Aye Cho, who lost to Myint Soe in 2015, said the USDP has been harassing NLD in about two out of every 10 villages. The party is gathering evidence for a case it may file with a post-election tribunal, he said. These tribunals are presided over by the Union Election Commission and can annul the result of a disputed race. Myint Soe said if that if the NLD were to try this, it should expect a countersuit from the USDP making similar allegations.
Elsewhere in southern Mandalay Region, tensions between NLD and USDP supporters have already descended into violence, such as on September 20 in the Meiktila Township village of Nyaung Kaing, which sits close to Pyawbwe’s northern border. Rocks were thrown at the home of an NLD affiliate during a brawl in the village, resulting in the arrest of six USDP supporters. USDP members have since alleged that NLD supporters started the fight by interrupting their campaign event.
The clashes have not been confined to Mandalay Region. On October 3, a similar incident occurred in Kanni village, in Magway Region’s Myaing Township. However, both the USDP’s Myint Soe and the NLD’s Aye Cho said disagreements would not boil over into mass brawling in Pyawbwe.
Aye Cho said that, despite provocation from USDP supporters, “We have instructed our supporters to be patient and to control their anger until election day.” He said they would have little trouble staying patient because “it is certain that we will win in November”.
Myint Soe said it was important to put recent difficulties in perspective. “We faced disruptions at only three or four villages out of 150 I’ve visited,” he said.
But though the two major parties have largely finished their first sweep of the township’s villages, a second round of campaigning may pose fresh challenges for keeping the peace.
Aye Cho said NLD candidates had visited all 317 villages but would return to them before the election “with a sticker campaign”, during which they will also “educate villagers on how to vote”. Meanwhile, in urban wards of Pyawbwe where “we know they will vote for the NLD”, candidates will mainly give speeches to small crowds, he said.
Despite the NLD’s energetic campaigning, the USDP candidates are confident of victory. Besides the Amyotha Hluttaw candidate, all are incumbent MPs who think their record of dutiful service to their constituencies will speak for itself.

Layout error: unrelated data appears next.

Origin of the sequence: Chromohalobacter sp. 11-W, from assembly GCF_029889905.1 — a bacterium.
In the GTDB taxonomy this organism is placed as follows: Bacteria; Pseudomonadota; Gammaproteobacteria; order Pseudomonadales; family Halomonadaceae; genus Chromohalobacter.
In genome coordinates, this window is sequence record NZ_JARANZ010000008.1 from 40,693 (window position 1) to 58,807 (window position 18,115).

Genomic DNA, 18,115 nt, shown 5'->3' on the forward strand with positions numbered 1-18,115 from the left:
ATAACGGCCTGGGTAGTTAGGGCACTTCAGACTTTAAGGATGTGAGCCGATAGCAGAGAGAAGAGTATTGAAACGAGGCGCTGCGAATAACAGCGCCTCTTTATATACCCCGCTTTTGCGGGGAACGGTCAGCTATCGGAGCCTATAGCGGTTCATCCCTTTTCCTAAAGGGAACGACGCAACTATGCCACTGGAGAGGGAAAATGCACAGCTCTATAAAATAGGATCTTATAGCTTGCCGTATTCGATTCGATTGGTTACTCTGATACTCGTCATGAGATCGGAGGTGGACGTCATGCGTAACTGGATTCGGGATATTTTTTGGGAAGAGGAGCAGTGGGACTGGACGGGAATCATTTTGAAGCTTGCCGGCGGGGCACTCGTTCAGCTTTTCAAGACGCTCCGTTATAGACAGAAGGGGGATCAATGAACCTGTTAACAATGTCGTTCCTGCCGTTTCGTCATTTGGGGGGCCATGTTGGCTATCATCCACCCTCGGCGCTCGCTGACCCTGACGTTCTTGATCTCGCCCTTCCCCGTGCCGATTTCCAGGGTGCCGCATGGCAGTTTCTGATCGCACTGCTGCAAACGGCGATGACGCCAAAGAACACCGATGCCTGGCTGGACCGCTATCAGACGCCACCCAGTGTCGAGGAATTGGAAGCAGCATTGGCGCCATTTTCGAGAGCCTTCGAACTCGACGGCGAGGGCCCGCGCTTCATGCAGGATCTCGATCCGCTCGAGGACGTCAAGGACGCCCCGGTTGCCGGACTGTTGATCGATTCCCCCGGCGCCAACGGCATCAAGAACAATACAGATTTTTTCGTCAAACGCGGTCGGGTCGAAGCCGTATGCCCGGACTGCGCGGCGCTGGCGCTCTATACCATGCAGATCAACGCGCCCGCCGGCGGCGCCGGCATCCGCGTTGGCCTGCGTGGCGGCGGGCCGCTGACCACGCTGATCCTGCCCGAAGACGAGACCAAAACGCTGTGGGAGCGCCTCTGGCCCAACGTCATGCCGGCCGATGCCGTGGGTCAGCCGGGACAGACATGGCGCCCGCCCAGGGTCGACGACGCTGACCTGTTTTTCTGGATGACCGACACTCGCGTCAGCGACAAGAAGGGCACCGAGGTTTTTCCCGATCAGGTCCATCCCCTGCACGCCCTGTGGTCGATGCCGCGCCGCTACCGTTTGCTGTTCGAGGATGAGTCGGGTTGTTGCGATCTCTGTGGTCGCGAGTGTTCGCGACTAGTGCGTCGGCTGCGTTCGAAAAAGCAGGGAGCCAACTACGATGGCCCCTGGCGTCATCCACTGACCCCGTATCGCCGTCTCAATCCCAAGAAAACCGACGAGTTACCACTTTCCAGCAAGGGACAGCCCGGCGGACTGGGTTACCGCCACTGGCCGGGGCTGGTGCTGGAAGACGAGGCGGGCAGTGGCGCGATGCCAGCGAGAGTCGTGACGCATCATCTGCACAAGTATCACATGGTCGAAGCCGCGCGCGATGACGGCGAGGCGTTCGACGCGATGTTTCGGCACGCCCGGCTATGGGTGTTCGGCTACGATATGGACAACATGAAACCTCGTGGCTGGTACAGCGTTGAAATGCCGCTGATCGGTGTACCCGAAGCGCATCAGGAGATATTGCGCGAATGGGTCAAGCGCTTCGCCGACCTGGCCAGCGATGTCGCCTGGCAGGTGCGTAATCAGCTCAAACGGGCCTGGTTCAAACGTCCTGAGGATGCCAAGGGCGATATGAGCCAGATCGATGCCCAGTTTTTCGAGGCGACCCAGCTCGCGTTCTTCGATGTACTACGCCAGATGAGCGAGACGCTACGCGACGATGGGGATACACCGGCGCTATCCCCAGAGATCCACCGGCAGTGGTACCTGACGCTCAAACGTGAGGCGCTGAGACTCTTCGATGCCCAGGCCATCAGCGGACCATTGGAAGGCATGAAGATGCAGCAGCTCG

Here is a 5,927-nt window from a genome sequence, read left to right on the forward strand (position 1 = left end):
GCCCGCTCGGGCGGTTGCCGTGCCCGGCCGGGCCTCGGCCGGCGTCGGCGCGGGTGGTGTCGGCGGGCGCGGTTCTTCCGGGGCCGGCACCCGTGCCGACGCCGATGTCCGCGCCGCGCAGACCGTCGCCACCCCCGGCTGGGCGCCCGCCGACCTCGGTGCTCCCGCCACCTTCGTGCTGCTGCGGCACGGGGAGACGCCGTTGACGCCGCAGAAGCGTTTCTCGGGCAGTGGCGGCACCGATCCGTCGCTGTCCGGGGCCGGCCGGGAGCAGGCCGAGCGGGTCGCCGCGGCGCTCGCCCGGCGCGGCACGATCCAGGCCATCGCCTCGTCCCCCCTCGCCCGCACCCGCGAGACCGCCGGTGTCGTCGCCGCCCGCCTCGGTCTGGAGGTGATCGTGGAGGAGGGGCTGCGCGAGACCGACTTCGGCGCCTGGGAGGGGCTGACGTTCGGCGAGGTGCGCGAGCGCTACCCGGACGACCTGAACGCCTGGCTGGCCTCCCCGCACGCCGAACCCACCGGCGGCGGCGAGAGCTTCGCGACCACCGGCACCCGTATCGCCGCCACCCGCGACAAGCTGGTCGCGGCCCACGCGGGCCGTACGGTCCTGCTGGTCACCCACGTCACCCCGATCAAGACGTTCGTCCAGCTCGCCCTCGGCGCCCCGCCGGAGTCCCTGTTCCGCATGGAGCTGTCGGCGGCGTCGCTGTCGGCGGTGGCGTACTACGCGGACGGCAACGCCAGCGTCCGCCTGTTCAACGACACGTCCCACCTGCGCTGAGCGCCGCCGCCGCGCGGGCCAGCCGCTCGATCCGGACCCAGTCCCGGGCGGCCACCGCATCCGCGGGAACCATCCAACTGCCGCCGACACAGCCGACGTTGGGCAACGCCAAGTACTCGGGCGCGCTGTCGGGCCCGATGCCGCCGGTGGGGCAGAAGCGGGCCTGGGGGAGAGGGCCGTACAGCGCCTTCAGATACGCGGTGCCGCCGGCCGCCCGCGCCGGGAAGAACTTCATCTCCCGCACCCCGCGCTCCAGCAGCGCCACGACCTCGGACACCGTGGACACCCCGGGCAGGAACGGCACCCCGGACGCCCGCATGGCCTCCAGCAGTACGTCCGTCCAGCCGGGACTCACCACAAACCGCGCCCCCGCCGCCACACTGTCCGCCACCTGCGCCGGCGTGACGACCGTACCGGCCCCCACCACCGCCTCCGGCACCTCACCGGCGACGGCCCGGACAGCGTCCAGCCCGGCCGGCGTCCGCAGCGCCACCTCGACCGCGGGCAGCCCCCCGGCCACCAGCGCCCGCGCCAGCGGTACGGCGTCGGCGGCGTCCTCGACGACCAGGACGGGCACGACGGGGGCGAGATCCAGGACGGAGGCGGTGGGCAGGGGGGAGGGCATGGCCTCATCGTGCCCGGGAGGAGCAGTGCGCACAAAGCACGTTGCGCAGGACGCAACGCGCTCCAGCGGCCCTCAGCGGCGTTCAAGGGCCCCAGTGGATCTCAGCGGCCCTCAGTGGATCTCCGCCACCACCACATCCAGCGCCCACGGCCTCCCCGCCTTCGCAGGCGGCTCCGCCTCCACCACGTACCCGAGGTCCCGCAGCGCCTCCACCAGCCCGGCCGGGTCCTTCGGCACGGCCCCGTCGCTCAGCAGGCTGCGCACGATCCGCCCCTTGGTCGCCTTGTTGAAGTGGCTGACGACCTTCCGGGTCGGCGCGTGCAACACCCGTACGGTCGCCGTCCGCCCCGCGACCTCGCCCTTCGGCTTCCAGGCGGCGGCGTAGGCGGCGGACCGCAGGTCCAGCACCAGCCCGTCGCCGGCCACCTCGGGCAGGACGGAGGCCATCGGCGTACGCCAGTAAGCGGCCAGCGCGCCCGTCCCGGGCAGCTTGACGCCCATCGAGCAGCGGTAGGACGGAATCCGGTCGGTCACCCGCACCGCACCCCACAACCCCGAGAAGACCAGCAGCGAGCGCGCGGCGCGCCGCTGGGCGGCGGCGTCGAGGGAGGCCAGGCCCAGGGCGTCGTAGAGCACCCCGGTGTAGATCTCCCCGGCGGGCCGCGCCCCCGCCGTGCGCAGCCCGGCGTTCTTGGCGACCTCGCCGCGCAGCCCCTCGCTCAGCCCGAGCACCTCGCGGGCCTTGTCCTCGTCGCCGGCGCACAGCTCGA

Former Tatmadaw lieutenant-colonel U Thaung Aye, who is seeking re-election to the Pyithu Hluttaw, believes he’s earned voters’ loyalty because of his active role in parliament, raising the concerns of his constituents and submitting development proposals for the township.
“I am just an MP and I had no power to deliver development to the township, because our party is not the government, but I spoke up and raised questions about my township in the hluttaw as much as possible,” he told Frontier.
Myint Soe claimed a similar record but added that because the regional government is controlled by the NLD, even when it has acted on some of his development requests it has tended to coordinate projects through the NLD’s township office rather than work with USDP lawmakers.
“The regional government acted on about half of the proposals I made in the hluttaw,” he said – mostly health centres and upgrades to country roads.
The NLD candidates seem equally confident of their chances, predicting their party will take all four seats from the USDP, and its supporters seem to share this confidence. Peace activist Thi Thi Mar said that after five years of NLD rule at the national and regional level, local voters had seen more development – including internet and electricity coming to their homes – than in the previous years of USDP rule.
Thi Thi Mar said rural voters who supported the USDP in previous elections have also come to understand they had been the targets of propaganda.
“In the past, almost all villagers were brainwashed by Buddhist nationalism, but now most of them know the difference between right and wrong,” she said. “That nationalist sentiment has not completely disappeared – but much has changed.”